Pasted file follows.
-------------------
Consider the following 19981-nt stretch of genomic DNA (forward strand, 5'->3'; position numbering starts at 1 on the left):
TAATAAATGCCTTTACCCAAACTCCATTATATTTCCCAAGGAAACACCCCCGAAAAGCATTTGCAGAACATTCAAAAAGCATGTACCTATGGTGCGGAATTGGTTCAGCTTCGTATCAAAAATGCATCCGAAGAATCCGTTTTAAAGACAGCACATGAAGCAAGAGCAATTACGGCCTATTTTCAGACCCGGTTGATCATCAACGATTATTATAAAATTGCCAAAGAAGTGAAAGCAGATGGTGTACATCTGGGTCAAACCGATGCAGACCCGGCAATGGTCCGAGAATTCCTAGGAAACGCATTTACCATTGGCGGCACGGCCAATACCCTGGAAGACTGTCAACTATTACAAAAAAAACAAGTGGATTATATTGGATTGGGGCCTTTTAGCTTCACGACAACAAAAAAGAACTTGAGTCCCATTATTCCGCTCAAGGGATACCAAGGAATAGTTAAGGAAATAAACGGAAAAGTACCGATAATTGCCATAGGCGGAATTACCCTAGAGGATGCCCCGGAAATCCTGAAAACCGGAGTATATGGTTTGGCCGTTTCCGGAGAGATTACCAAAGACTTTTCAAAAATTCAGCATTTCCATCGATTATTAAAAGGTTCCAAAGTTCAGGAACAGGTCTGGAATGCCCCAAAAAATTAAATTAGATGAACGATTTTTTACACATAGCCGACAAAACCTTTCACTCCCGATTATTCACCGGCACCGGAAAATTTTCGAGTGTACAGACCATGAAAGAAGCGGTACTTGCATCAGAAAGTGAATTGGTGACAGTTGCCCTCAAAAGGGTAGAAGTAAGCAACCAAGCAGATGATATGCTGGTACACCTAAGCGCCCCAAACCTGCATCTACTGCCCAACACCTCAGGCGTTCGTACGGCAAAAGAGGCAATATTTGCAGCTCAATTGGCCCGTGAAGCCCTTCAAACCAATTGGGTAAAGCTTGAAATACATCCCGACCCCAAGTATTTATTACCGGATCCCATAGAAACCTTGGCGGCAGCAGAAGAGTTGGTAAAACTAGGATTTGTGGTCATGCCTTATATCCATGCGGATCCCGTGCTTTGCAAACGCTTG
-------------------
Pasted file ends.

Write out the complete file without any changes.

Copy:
Consider the following 19981-nt stretch of genomic DNA (forward strand, 5'->3'; position numbering starts at 1 on the left):
TAATAAATGCCTTTACCCAAACTCCATTATATTTCCCAAGGAAACACCCCCGAAAAGCATTTGCAGAACATTCAAAAAGCATGTACCTATGGTGCGGAATTGGTTCAGCTTCGTATCAAAAATGCATCCGAAGAATCCGTTTTAAAGACAGCACATGAAGCAAGAGCAATTACGGCCTATTTTCAGACCCGGTTGATCATCAACGATTATTATAAAATTGCCAAAGAAGTGAAAGCAGATGGTGTACATCTGGGTCAAACCGATGCAGACCCGGCAATGGTCCGAGAATTCCTAGGAAACGCATTTACCATTGGCGGCACGGCCAATACCCTGGAAGACTGTCAACTATTACAAAAAAAACAAGTGGATTATATTGGATTGGGGCCTTTTAGCTTCACGACAACAAAAAAGAACTTGAGTCCCATTATTCCGCTCAAGGGATACCAAGGAATAGTTAAGGAAATAAACGGAAAAGTACCGATAATTGCCATAGGCGGAATTACCCTAGAGGATGCCCCGGAAATCCTGAAAACCGGAGTATATGGTTTGGCCGTTTCCGGAGAGATTACCAAAGACTTTTCAAAAATTCAGCATTTCCATCGATTATTAAAAGGTTCCAAAGTTCAGGAACAGGTCTGGAATGCCCCAAAAAATTAAATTAGATGAACGATTTTTTACACATAGCCGACAAAACCTTTCACTCCCGATTATTCACCGGCACCGGAAAATTTTCGAGTGTACAGACCATGAAAGAAGCGGTACTTGCATCAGAAAGTGAATTGGTGACAGTTGCCCTCAAAAGGGTAGAAGTAAGCAACCAAGCAGATGATATGCTGGTACACCTAAGCGCCCCAAACCTGCATCTACTGCCCAACACCTCAGGCGTTCGTACGGCAAAAGAGGCAATATTTGCAGCTCAATTGGCCCGTGAAGCCCTTCAAACCAATTGGGTAAAGCTTGAAATACATCCCGACCCCAAGTATTTATTACCGGATCCCATAGAAACCTTGGCGGCAGCAGAAGAGTTGGTAAAACTAGGATTTGTGGTCATGCCTTATATCCATGCGGATCCCGTGCTTTGCAAACGCTTG